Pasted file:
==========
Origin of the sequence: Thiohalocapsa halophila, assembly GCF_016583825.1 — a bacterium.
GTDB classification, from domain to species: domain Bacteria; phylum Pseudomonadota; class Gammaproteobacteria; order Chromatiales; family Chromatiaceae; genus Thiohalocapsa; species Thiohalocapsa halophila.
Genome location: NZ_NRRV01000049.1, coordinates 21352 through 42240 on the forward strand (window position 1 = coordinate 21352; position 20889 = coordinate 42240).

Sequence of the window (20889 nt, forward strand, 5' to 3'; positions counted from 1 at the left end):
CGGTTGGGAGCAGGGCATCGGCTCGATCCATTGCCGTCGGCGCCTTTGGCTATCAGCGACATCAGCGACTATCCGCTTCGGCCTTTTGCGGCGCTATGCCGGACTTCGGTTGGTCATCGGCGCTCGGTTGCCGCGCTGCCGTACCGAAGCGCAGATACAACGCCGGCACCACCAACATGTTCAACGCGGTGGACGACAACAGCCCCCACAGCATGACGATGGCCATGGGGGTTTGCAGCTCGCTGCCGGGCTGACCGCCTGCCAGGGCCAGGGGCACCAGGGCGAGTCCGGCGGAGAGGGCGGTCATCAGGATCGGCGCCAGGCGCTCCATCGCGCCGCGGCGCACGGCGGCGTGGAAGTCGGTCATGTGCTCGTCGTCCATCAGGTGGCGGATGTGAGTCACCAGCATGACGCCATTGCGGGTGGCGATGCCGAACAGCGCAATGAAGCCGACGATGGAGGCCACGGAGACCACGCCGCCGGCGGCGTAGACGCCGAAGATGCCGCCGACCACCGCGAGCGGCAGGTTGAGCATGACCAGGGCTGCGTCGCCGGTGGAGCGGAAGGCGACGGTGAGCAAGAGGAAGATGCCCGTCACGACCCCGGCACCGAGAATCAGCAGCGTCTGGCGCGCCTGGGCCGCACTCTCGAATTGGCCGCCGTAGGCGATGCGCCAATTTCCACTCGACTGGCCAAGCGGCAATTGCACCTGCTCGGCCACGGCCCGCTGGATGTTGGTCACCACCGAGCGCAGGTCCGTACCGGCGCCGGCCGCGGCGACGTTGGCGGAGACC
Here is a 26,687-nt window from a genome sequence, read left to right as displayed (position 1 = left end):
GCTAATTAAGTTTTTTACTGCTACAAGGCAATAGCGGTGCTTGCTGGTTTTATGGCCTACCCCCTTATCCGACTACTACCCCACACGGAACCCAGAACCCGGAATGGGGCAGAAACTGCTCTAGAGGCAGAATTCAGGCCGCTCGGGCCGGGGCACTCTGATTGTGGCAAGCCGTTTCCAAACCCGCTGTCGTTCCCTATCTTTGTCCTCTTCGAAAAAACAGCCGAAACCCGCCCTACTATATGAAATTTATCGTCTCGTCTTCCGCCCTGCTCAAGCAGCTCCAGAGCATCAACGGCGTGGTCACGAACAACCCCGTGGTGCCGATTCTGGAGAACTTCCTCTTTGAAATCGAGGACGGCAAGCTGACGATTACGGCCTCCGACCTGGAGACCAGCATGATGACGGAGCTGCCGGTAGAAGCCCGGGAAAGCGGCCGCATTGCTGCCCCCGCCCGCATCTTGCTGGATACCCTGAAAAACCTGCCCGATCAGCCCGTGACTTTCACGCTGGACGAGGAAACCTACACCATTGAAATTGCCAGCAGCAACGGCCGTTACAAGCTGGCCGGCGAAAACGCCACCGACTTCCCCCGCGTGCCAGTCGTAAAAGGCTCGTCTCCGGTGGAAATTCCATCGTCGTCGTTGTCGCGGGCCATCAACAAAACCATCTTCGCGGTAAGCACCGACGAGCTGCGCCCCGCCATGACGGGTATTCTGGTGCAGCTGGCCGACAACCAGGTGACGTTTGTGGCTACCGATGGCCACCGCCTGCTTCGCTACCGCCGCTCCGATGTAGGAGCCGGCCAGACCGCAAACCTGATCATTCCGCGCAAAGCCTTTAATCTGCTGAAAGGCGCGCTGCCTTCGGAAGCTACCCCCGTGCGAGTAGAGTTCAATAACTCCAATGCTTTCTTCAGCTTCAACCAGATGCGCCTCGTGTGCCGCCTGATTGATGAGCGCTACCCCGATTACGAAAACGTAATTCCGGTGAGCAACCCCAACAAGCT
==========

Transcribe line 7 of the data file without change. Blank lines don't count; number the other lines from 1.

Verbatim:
GCTAATTAAGTTTTTTACTGCTACAAGGCAATAGCGGTGCTTGCTGGTTTTATGGCCTACCCCCTTATCCGACTACTACCCCACACGGAACCCAGAACCCGGAATGGGGCAGAAACTGCTCTAGAGGCAGAATTCAGGCCGCTCGGGCCGGGGCACTCTGATTGTGGCAAGCCGTTTCCAAACCCGCTGTCGTTCCCTATCTTTGTCCTCTTCGAAAAAACAGCCGAAACCCGCCCTACTATATGAAATTTATCGTCTCGTCTTCCGCCCTGCTCAAGCAGCTCCAGAGCATCAACGGCGTGGTCACGAACAACCCCGTGGTGCCGATTCTGGAGAACTTCCTCTTTGAAATCGAGGACGGCAAGCTGACGATTACGGCCTCCGACCTGGAGACCAGCATGATGACGGAGCTGCCGGTAGAAGCCCGGGAAAGCGGCCGCATTGCTGCCCCCGCCCGCATCTTGCTGGATACCCTGAAAAACCTGCCCGATCAGCCCGTGACTTTCACGCTGGACGAGGAAACCTACACCATTGAAATTGCCAGCAGCAACGGCCGTTACAAGCTGGCCGGCGAAAACGCCACCGACTTCCCCCGCGTGCCAGTCGTAAAAGGCTCGTCTCCGGTGGAAATTCCATCGTCGTCGTTGTCGCGGGCCATCAACAAAACCATCTTCGCGGTAAGCACCGACGAGCTGCGCCCCGCCATGACGGGTATTCTGGTGCAGCTGGCCGACAACCAGGTGACGTTTGTGGCTACCGATGGCCACCGCCTGCTTCGCTACCGCCGCTCCGATGTAGGAGCCGGCCAGACCGCAAACCTGATCATTCCGCGCAAAGCCTTTAATCTGCTGAAAGGCGCGCTGCCTTCGGAAGCTACCCCCGTGCGAGTAGAGTTCAATAACTCCAATGCTTTCTTCAGCTTCAACCAGATGCGCCTCGTGTGCCGCCTGATTGATGAGCGCTACCCCGATTACGAAAACGTAATTCCGGTGAGCAACCCCAACAAGCT